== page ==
The University of Oslo is facing an international legal challenge to positive-discrimination policies that reserve postdoctorate and teaching posts for female candidates.
A case is being brought at the court of the European Free Trade Area, whose surveillance authority claims that the Norwegian government has a legal duty to stop the policy.
As Norway is a member of the European Economic Area (a constitutional halfway house linking Efta with the European Union), many EU laws are in force in the country, notably directive 76/ 207EEC on "equal treatment for men and women regarding access to employment, vocational training and promotion, and working conditions".
The authority polices these laws and has asked the Efta court to force Norway to comply.
A complaint was lodged in 2000 against the university's reservation of 20 postdoctoral positions for women "to favour the recruitment of women to permanent scholarly positions". Under the university's equality plan for 2000-04, ten more postdoctoral positions and 12 permanent academic positions were reserved for women.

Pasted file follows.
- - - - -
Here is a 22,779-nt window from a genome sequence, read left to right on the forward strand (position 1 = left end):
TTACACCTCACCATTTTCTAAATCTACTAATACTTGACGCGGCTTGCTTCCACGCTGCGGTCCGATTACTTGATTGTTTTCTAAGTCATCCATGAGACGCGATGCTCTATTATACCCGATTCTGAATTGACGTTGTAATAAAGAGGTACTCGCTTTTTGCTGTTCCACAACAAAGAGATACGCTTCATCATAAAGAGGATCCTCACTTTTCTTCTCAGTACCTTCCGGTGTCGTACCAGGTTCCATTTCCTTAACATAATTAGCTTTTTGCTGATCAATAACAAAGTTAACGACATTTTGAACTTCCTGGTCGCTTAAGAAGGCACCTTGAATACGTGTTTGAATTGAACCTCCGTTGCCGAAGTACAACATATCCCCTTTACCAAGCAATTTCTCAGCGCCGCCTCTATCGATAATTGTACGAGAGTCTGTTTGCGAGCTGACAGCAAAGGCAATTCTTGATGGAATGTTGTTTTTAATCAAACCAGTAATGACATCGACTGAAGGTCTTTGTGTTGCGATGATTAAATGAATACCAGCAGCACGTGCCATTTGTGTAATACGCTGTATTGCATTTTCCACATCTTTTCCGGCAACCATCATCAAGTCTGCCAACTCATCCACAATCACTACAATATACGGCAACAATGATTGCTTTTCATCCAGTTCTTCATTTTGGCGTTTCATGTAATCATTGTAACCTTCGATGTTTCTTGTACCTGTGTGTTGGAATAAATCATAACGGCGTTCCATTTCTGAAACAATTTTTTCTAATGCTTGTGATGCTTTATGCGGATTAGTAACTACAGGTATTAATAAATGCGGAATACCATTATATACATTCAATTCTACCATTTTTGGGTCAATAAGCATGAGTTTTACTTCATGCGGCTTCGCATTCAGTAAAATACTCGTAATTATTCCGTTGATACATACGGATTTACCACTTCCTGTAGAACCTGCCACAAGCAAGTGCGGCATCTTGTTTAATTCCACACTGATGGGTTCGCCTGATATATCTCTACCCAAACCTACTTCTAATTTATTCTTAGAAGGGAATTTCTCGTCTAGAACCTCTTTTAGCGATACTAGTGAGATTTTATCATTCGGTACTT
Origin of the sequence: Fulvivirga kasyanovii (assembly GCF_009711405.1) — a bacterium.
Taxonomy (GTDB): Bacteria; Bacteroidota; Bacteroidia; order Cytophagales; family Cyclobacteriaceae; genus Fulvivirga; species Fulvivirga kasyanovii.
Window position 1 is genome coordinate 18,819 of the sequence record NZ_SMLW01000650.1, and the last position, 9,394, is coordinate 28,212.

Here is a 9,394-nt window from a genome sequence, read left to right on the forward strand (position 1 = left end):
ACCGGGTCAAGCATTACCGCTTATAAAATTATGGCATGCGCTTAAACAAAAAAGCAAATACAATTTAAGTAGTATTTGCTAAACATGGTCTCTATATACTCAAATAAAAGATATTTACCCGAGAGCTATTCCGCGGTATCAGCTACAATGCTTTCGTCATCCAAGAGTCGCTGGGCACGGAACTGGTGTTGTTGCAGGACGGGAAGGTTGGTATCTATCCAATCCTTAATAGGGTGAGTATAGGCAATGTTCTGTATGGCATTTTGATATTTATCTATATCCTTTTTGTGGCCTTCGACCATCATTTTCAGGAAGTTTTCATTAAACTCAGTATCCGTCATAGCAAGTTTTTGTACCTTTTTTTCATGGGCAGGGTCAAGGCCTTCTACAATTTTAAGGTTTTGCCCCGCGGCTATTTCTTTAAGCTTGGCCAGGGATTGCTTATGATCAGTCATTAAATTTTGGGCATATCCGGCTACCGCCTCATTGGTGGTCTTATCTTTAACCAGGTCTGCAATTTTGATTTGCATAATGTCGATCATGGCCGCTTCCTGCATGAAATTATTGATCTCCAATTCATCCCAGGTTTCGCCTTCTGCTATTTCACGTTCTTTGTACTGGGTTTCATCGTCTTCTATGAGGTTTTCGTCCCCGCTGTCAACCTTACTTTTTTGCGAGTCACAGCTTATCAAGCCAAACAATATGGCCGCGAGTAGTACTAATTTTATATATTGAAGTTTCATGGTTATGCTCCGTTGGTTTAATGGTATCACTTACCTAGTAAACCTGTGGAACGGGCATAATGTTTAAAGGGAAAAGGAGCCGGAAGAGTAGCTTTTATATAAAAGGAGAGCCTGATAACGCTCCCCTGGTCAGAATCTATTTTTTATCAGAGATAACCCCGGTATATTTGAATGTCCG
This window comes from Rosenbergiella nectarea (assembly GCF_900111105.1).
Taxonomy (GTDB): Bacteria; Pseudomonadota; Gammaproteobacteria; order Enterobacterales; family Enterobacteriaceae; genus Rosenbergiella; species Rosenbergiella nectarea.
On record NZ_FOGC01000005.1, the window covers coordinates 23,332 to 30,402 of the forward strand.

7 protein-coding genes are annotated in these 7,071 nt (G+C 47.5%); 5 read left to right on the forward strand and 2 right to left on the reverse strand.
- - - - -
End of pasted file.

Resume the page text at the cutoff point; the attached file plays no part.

Oslo's policies are in line with Norwegian legislation of 1995, which required the national government to achieve better gender balance in academic positions at the university in fields where women were under-represented. It considered the situation to be in conformity with EEA law.
The surveillance authority disagreed and argued that positive-discrimination policies were legal under European law only if they did "not automatically and unconditionally give priority to women when women and men are equally qualified".
It concluded: "A rule such as the Norwegian one, whereby applications from men are not even taken into consideration, goes beyond these conditions."